How a fund manager gets paid

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Do you ever wonder how, exactly, Adaptive makes money? Figured I’d break it down for you.

Today, let’s talk about our investment funds. These are discretionary investment vehicles. That means a group of people with capital to deploy commit a certain amount of money (say, $100-250k) to the entity. Then, we, as managers of the entity, take the money committed by all of the investors (typically in the $2-5MM range) and use it to buy, renovate, lease-up and (eventually) sell apartment buildings.

So, how exactly do we, Adaptive, make money from these investment funds? Here’s how:

  • Asset management – Like most money managers, we generally take 1% of the capital committed to the fund as an annual fee. The purpose of this fee is to help offset the cost of running our operation (bookkeeping / accounting / investor relations / acquisitions staff / etc.);
  • Brokerage – If we find the deal, generally Adaptive Realty, Inc. acts as the broker on behalf of the buying entity and therefore collects a 2-3% buy-side commission. Of course, if it’s an off-market deal that comes to us via another broker, that broker takes the commission;
  • Acquisition fee – Whether we broker the deal or not, we typically take a 1.5% acquisition fee to compensate us for the work that goes into finding the deal, negotiating the terms, and undertaking the due diligence necessary to ensure it’s a good fit for the fund;
  • Construction oversight – There is an unbelievable amount of design, purchasing, and construction project management that goes into one of our projects. We therefore charge the fund a construction oversight fee, of 10-15% of the construction budget to off-set the cost to our organization of providing these services; and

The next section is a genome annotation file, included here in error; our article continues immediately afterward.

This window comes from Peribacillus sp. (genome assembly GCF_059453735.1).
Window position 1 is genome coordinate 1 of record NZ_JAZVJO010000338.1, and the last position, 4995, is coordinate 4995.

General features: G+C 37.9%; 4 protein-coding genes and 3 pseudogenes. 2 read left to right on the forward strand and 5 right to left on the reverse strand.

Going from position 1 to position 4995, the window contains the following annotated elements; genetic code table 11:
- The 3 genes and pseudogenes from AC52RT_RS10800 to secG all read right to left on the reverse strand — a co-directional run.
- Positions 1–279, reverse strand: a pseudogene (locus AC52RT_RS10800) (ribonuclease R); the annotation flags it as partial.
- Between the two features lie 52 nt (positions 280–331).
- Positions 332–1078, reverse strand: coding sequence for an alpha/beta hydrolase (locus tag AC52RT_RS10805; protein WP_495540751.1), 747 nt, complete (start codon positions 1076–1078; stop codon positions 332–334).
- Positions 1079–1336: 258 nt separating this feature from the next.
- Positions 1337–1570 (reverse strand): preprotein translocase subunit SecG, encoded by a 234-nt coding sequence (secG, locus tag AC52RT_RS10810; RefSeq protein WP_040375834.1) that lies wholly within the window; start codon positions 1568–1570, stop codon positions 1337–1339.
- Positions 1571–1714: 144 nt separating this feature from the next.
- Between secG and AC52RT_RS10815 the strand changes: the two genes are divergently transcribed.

• Property management – For better or worse, we do almost all of our own property management, for which we are paid 5-6% of the annual rents on completed buildings. I almost forgot to add this fee in, because property management is a terrible, loss-making business and neither Jon nor I see a dime of this money.
  • Exit brokerage – When it comes time to sell a deal, we typically act as listing broker under standard industry terms (5-6%), earning ourselves a brokerage commission which we split with the broker representing the buyer.
  • Promote – This is our share of the profits. This comes only after investors have received all their money back and also (usually) a pre-negotiated “preferred” return on their money. The split varies depending on the deal and how high the pref is.

Does the above sound complicated? It is. But we’re providing an incredibly valuable service to investors, one which requires an awful lot of effort and experience, and we obviously need to get paid for it.

Tomorrow, we’ll talk about the brokerage and property management business.

Note: This blog post is not a solicitation for investment or an offer to sell any securities.

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